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To date, only two models have been proposed for predicting crack growth rates in aircraft engine materials under typical operating conditions. Moreover, modeling to date has been performed on materials which exhibit limited amounts of time-dependent behavior. This investigation evaluates the predictive and interpolative capabilities of these models when applied to IN718, at 649°C. At this temperature, this material exhibits significant time-dependent behavior. Experimental data were generated and used to assess the predictive and interpolative characteristics of each model. These data covered variations in frequency, stress ratio, and hold time. Values for the coefficients in the functional relationships between the constants and the test variables were obtained for the hyperbolic sine equation (SINH) model. Similar functional relationships were incorporated into the modified sigmoidal equation (MSE) model. Several important conclusions were drawn about the capabilities of these two models to predict crack-growth rates in turbine-engine materials at elevated temperature.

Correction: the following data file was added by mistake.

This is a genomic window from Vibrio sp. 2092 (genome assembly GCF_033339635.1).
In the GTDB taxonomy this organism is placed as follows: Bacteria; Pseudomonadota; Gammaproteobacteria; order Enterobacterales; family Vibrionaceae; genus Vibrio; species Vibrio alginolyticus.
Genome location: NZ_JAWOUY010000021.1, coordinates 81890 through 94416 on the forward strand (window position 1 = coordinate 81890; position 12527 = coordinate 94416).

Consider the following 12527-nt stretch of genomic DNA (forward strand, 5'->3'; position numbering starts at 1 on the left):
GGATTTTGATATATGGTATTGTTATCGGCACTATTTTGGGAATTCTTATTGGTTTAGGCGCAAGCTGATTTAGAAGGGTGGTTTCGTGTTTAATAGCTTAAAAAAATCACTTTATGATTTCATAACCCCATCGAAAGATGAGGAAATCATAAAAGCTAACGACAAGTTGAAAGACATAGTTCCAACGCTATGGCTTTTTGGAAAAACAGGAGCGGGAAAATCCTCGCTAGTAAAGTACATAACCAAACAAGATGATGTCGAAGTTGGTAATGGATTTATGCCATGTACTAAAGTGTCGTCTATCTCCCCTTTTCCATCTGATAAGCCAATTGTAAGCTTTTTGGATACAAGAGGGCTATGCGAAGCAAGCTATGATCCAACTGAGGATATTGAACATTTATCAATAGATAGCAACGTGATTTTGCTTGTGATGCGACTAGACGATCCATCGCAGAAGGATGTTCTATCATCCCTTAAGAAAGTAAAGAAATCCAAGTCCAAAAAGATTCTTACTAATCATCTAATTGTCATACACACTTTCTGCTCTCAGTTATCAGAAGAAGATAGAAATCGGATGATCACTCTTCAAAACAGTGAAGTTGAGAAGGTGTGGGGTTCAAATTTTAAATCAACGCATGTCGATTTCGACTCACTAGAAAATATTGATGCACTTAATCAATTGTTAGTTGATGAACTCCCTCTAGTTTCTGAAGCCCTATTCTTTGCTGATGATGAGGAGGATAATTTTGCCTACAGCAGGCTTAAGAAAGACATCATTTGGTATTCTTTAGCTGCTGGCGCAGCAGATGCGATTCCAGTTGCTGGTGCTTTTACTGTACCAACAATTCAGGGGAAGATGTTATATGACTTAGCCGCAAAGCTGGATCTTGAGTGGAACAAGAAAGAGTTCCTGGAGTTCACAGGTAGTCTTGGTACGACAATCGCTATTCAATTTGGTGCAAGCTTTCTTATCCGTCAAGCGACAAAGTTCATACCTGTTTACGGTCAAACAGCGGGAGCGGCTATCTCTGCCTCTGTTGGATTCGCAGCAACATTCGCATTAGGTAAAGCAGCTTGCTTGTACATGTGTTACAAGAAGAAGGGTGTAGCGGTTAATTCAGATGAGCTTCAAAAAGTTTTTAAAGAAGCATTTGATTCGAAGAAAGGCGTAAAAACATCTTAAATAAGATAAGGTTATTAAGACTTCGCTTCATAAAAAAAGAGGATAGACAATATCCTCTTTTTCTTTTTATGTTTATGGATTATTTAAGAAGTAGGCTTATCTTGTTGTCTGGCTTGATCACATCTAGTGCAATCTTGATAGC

elevated-temperature fatigue (materials), fracture (materials), crack-growth-rate modeling, time-dependent behavior
Associate professor, Air Force Institute of Technology, Wright-Patterson Air Force Base, OH
Senior scientist, Materials Laboratory, Air Force Wright Aeronautical Laboratories, Wright-Patterson Air Force Base, OH
Aerospace engineerCaptain, Ballistic Missile Office, Norton Air Force Base, CA